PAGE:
Also, I trained around my injury as best I could. I was doing upper body bodyweight exercises even when I could hardly limp to keep my upper body strong, and to keep my anabolic (tissue building and repairing) hormone levels (such as human growth hormone) high throughout the body. It also helped me a lot with mood.
Fortunately I have experience as a personal trainer and have been physically active for many years. I also had the help of a chiropractor, so I knew what I was doing. If you don't know what you're doing, or are even the slightest bit unsure, consult a physio or chiro, and a good PT.
I started doing energy healing on my knee at dinner after it happened. I continued to do short sessions a few times every day. Energy healing isn't going to suddenly make you get up and walk, but it does help the body heal. Each time I did a healing, the inflammation and pain went down, meaning I could do more massage, mobility and strengthening work. Energy work also helps deal with the emotions and stress injuries bring up, as does meditation.
If energy healing were thought of as broad brush strokes, acupuncture would be the fine details. Acupuncture has even been recommended from many of the mainstream medical community to aid in healing soft tissue injuries. Acupuncture works by treating the body as a complex, inter-related energetic system, similar to energetic healing, but using a different “map” of the body.
We manifest our own reality - that includes the good and the bad. An injury or disease is our higher selves communicating to us on a metaphysical level, via the physical body. When we fail to address some emotional, and thus energetic, issue that's been present for some time, it will eventually manifest into dis-ease or injury. Each body part has its own metaphysical meanings, and the left and right side of the body represent the feminine and the masculine energy of that aspect. So what did mine mean?
The knees relate to pride – to bend a knee to something greater than ourselves. Or in my case, refusing to kneel to the feminie due to a deep mistrust I hadn't healed. My mother left my father when I was very young, but as a child, I thought this was because of me and if affected me far more deeply than I realised. I'd had issues with this knee as a young teenager, and had pain it in from time to time. And I'd had a very similar, though much less serious, injury in that knee before. But I still wasn't listening – in fact, I wasn't even open to the possibility of a metaphysical cause of illness back then.
Once I figured out the meaning behind my injury, I reflected on the evidence. I'd had trouble trusting my emotions, intuition and psychic gifts (all feminine energies). I would always want to do, plan, and know (masculine energies) instead of just being - trusting things would just work out and to receive. In relationships I never truly opened to the feminie – fearing judgement and rejection. And so I could now move to heal the underlying emotional issues, which helped speed the physical healing. The emotional issues are still a work in progress, but it means my higher self no longer has to communicate to me through my body due to my thick skull!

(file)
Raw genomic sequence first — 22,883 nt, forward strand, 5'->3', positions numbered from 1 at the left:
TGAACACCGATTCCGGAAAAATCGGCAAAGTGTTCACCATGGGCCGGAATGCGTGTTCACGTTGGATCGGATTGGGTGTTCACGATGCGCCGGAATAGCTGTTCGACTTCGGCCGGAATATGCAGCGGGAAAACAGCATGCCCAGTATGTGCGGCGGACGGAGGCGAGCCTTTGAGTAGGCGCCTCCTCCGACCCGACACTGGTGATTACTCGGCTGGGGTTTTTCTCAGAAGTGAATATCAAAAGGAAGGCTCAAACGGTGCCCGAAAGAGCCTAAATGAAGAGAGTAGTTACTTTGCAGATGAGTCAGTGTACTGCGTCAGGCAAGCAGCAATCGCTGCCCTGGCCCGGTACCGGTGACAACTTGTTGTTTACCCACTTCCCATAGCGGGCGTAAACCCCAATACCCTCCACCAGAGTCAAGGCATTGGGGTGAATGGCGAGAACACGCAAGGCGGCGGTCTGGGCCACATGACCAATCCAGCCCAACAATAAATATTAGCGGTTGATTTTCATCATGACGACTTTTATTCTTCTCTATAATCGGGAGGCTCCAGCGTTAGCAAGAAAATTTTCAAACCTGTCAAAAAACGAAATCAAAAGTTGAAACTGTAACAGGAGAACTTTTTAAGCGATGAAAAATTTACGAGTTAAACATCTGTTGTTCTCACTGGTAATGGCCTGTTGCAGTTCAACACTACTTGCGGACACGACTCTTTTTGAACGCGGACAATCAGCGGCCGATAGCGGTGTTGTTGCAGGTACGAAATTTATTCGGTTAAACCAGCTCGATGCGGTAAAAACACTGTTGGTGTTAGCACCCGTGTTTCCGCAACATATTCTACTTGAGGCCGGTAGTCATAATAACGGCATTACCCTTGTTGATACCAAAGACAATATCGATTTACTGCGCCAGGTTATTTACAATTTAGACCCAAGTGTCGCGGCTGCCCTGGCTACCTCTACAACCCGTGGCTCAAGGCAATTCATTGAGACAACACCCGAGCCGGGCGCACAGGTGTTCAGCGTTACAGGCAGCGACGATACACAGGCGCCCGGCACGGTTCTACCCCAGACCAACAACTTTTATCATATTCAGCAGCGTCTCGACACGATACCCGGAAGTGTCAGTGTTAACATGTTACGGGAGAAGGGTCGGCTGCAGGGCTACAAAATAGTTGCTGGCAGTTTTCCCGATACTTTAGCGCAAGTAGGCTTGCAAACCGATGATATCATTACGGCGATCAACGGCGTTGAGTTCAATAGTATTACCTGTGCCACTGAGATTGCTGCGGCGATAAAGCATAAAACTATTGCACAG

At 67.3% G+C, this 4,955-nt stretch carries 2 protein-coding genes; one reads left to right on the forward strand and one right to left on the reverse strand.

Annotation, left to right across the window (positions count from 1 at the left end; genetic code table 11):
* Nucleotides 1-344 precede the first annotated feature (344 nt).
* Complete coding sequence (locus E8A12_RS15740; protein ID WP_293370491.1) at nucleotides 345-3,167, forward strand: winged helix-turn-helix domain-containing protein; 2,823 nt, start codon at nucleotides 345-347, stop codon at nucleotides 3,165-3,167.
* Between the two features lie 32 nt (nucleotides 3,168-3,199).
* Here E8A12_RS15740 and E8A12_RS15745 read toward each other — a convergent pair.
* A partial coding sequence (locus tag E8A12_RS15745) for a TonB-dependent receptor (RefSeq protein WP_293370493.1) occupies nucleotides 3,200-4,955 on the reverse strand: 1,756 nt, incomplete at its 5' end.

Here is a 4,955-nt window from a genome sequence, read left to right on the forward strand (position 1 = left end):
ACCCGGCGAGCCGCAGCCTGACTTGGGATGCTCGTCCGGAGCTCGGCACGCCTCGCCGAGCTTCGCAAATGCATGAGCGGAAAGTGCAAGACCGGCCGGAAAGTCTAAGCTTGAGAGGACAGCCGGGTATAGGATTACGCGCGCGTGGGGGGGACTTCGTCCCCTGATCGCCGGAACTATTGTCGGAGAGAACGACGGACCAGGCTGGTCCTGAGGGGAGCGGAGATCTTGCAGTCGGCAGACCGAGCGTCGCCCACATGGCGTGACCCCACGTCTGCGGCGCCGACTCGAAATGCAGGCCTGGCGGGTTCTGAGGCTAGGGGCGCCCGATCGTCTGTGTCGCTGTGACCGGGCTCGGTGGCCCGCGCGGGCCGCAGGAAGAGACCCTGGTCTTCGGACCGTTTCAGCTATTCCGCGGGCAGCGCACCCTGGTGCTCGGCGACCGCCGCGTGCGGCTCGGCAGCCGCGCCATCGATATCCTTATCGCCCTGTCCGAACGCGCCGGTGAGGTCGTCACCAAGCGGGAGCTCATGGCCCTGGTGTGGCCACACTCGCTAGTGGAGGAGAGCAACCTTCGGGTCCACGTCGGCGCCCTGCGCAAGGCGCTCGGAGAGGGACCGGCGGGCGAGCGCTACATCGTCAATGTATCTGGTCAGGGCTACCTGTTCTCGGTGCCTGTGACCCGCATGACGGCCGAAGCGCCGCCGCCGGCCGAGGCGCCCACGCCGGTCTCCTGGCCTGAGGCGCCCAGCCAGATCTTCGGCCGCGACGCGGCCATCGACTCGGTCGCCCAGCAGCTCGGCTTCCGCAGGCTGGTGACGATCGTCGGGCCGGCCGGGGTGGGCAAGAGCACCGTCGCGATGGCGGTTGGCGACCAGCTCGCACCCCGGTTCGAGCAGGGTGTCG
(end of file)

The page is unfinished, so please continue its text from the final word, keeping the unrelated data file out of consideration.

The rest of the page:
Now it's not just me that's come across this. A friend of mine was in a car accident and he also had an amazing tale of rapid recovery after realising the metaphysical meaning and lessons it brought. Similarly, many other people could give testimonials to how they have helped heal disease by understanding the metaphysical meaning behind it. Tune in and be open to receiving the knowledge from your higher self as to why you've gone and manifested something so painful. Maybe it's a blessing in disguise…
While it's been a painful experience, I'm grateful for the many lessons I've learnt from this injury, and hope this article helps others deal with their injuries - to be aware of the amazing healing abilities we all have.
This is what helped me heal, but listen to your own body, and seek help from any medical professionals and healing modalities you are drawn to. And of course research anything I've said for yourself. We all have different biology and different paths to walk.
Most importantly, be mindful that we manifest our own reality. If some emotional trauma or issue is not made conscious and addressed, in will eventually manifest as disease or injury. This is our higher selves communicating to us via the metaphysical language of the body, and it will get louder and louder until we listen.